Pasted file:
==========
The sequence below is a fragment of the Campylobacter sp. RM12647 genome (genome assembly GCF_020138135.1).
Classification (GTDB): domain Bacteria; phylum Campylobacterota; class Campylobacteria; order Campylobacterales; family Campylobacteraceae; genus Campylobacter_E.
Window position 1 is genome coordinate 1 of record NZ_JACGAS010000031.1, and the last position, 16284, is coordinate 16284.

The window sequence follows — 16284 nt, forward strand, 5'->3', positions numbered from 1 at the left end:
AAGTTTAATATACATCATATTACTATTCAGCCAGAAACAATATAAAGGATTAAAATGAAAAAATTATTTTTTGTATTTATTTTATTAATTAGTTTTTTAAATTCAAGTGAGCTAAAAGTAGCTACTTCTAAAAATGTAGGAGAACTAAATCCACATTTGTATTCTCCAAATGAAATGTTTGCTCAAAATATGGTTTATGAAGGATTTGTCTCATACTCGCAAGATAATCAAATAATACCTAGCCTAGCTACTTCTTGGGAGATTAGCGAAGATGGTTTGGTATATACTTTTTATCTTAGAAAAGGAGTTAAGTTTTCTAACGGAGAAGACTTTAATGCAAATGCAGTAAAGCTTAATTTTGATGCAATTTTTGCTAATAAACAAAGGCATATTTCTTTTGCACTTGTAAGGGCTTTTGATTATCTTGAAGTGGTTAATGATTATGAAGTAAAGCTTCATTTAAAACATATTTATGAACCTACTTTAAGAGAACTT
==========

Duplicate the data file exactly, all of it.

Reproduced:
The sequence below is a fragment of the Campylobacter sp. RM12647 genome (genome assembly GCF_020138135.1).
Classification (GTDB): domain Bacteria; phylum Campylobacterota; class Campylobacteria; order Campylobacterales; family Campylobacteraceae; genus Campylobacter_E.
Window position 1 is genome coordinate 1 of record NZ_JACGAS010000031.1, and the last position, 16284, is coordinate 16284.

The window sequence follows — 16284 nt, forward strand, 5'->3', positions numbered from 1 at the left end:
AAGTTTAATATACATCATATTACTATTCAGCCAGAAACAATATAAAGGATTAAAATGAAAAAATTATTTTTTGTATTTATTTTATTAATTAGTTTTTTAAATTCAAGTGAGCTAAAAGTAGCTACTTCTAAAAATGTAGGAGAACTAAATCCACATTTGTATTCTCCAAATGAAATGTTTGCTCAAAATATGGTTTATGAAGGATTTGTCTCATACTCGCAAGATAATCAAATAATACCTAGCCTAGCTACTTCTTGGGAGATTAGCGAAGATGGTTTGGTATATACTTTTTATCTTAGAAAAGGAGTTAAGTTTTCTAACGGAGAAGACTTTAATGCAAATGCAGTAAAGCTTAATTTTGATGCAATTTTTGCTAATAAACAAAGGCATATTTCTTTTGCACTTGTAAGGGCTTTTGATTATCTTGAAGTGGTTAATGATTATGAAGTAAAGCTTCATTTAAAACATATTTATGAACCTACTTTAAGAGAACTT